State Challenges Ruling on Same-Sex Marriages

Tennessee Attorney General Robert Cooper is asking the Sixth Circuit Court of Appeals to reverse a decision granting recognition to three same-sex married couples, the Tennessean reports. The action follows Friday’s preliminary injunction issued by U.S. District Judge Aleta Trauger allowing the marriage of three same-sex couples -- plaintiffs in a federal lawsuit -- to be recognized as their lawsuit against Gov. Bill Haslam and others progressed. The AG’s argument points to a stay issued in a similar ruling in Utah, and says it won’t irreparably harm the couples not to be recognized.

Today's Opinions

Click on the category of your choice to view summaries of today’s opinions from that court, or other body. A link at the end of each case summary will let you download the full opinion in PDF format.

00 - TN Supreme Court
00 - TN Workers Comp Appeals
00 - TN Supreme Court - Rules
00 - TN Court of Appeals
03 - TN Court of Criminal Appeals
01 - TN Attorney General Opinions
00 - Judicial Ethics Opinions
00 - Formal Ethics Opinions - BPR
00 - TN Supreme Court - Disciplinary Orders









You can obtain full-text versions of the opinions two ways. We recommend that you download the Opinions to your computer and then open them from there. 1) Click the URL at end of each Opinion paragraph below. This should give you the option to download the original document. If not, you may need to right-click on the URL to get the option to save the file to your computer.


TN Court of Criminal Appeals

STATE OF TENNESSEE v. TOMMY HIGDON

Court: TN Court of Criminal Appeals

Attorneys:

James Higdon (on appeal), Pro Se, and Michael G. Hatmaker and Donald Brent Gray (at trial), Jacksboro, Tennessee, for the appellant, James Higdon.

Robert E. Cooper, Jr., Attorney General and Reporter; Lacy Wilber, Assistant Attorney General; Lori Phillips-Jones, District Attorney General; and Steve Garrett, Assistant District Attorney General, for the appellee, State of Tennessee.

Judge: TIPTON

The Defendant, Tommy Higdon, was convicted by a Campbell County Criminal Court jury of three counts of reckless endangerment, Class A misdemeanors, assault, a Class A misdemeanor, and resisting arrest, a Class B misdemeanor. See T.C.A. § 39-13-101, 39-13- 103, 39-16-602 (2010). He was sentenced to concurrent sentences of eleven months, twentynine days for the reckless endangerment and assault convictions and six months for the resisting arrest conviction, all to be served on probation. On appeal, the Defendant contends that (1) his Fifth Amendment rights were violated because the indictment was improperly amended and a defect existed in the grand jury proceedings, (2) he was denied his right to confront witnesses against him, (3) his right to a speedy trial was violated, (4) his three reckless endangerment convictions violate principles of double jeopardy, and (5) he received the ineffective assistance of counsel. We affirm the judgments of the trial court.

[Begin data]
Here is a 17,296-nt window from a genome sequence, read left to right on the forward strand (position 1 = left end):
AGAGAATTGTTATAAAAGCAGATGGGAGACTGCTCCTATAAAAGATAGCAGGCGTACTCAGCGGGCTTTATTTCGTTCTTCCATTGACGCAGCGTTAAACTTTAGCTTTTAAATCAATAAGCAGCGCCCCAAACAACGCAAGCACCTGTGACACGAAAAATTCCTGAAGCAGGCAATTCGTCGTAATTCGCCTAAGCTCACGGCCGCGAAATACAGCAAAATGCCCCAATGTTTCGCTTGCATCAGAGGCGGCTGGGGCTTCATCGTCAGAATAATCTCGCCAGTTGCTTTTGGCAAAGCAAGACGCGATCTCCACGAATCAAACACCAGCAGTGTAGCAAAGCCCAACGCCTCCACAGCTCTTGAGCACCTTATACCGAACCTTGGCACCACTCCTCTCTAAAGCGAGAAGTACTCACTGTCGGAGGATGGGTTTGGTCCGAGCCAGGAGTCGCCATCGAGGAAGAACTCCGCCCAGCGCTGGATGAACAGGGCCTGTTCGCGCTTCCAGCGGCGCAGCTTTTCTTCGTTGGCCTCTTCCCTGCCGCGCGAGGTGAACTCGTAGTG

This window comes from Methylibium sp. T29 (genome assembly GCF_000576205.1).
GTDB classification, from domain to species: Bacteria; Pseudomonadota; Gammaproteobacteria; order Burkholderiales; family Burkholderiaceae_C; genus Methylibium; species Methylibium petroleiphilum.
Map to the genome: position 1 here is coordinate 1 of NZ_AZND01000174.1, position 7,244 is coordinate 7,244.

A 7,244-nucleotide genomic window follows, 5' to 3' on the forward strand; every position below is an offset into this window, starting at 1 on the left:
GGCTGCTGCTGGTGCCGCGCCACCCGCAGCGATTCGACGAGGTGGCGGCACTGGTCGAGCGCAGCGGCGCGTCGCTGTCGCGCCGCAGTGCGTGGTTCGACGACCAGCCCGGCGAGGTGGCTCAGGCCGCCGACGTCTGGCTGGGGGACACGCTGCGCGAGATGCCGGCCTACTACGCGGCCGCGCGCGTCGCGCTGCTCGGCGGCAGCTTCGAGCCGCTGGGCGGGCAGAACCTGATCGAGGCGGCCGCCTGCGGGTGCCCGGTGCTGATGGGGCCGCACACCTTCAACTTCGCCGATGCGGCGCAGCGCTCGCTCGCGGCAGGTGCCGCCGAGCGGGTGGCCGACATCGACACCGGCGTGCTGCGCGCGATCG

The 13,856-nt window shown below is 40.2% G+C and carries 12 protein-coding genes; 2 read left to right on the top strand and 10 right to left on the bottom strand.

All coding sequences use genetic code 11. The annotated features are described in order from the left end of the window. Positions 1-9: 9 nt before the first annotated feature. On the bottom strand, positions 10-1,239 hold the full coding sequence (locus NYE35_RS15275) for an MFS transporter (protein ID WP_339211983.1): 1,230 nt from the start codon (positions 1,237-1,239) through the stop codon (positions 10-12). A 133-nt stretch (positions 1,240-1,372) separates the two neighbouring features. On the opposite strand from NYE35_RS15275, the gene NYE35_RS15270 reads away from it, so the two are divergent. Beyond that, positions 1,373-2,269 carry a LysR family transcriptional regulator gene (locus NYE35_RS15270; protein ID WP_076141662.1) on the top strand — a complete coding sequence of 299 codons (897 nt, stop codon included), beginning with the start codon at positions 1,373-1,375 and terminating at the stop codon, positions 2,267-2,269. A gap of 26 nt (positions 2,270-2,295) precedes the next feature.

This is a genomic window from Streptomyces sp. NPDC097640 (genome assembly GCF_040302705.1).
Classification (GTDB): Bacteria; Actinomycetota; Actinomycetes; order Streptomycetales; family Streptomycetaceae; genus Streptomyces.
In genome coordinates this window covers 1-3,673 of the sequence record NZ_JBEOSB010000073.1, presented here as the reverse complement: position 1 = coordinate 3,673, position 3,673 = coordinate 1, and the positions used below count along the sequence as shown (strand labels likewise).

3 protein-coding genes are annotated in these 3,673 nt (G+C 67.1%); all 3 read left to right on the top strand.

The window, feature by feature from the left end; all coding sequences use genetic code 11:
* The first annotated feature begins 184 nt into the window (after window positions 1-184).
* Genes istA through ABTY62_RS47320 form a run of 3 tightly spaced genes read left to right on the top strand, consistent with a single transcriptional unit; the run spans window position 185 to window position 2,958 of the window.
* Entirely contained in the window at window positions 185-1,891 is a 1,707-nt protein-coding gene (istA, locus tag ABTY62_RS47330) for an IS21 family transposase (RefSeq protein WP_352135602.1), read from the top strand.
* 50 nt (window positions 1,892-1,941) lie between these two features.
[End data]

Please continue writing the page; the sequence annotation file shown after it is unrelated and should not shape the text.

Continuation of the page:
STATE OF TENNESSEE v. ANTHONY XEN MAPLES

Court: TN Court of Criminal Appeals

Attorneys:

Kathryn Merwald and Robert C. Edwards, Assistant District Public Defenders, for the appellant, Anthony Xen Maples.

Robert E. Cooper, Jr., Attorney General and Reporter; Clarence E. Lutz, Assistant Attorney General; Randall E. Nichols, District Attorney General; and Jamie Carter, Assistant District Attorney General, for the appellee, State of Tennessee.

Judge: WITT

The defendant, Anthony Xen Maples, appeals his Knox County Criminal Court jury conviction of second offense driving under the influence (“DUI”), claiming that the evidence was insufficient to support his conviction and that the fine imposed by the trial court was excessive. Discerning no error, we affirm.


PHILLIP PYE v. STATE OF TENNESSEE

Court: TN Court of Criminal Appeals

Attorneys:

Phillip Pye, Tiptonville, Tennessee, Pro Se.

Robert E. Cooper, Jr., Attorney General and Reporter; Brent C. Cherry, Assistant Attorney General; Mike Bottoms, District Attorney General; and Brent Cooper, Assistant District Attorney General, for the Appellee, State of Tennessee.

Judge: MCMULLEN

The Petitioner, Phillip Pye, appeals the Maury County Circuit Court’s summary dismissal of his petition for post-conviction relief as untimely. On appeal, the Petitioner argues that due process concerns should toll the one-year statute of limitations to allow review of his underlying claims. Because the Petitioner has failed to prove any grounds upon which to toll the statute of limitations, we affirm the judgment of the post-conviction court.


TN Attorney General Opinions

Constitutionality of Legislation that would Prohibit Mass Picketing

Court: TN Attorney General Opinions

Date: 2014-03-17

Opinion Number: 31


Next 2 Weeks Critical for Legislators

The next two weeks could be crucial for the General Assembly, the Tennessean suggests, as big issues such as meth abuse, school vouchers, free tuition for community college students and in-state tuition for undocumented immigrants still face decisions in the House and Senate before they shut down. The TBA's package of bills continues to progress towards passage. The five-year statute of repose for legal malpractice passed the House Monday and is now headed to the Governor, as is the TBA's family law bill. However, the TBA has concerns about bills regarding patent litigation, employment discrimination, and confidentiality for victims of sexual offenses and has communicated these concerns to the legislature. These measures continue to move forward without changes. A bill on the issue of bad faith patent infringement (SB1967/HB2117) is ineffective, since any litigation would likely not survive a preemption challenge and existing case law effectively addresses these issues. Another bill (SB2126/HB1954) would gut protections for whistleblowers in employment discrimination cases, and only protects against retaliation if a report was in writing or email. Under the guise of keeping crime victim information confidential, SB2254/HB2361 would make it more difficult for defense attorneys to discuss identifying information about the victim with their client. TBAImpact has more.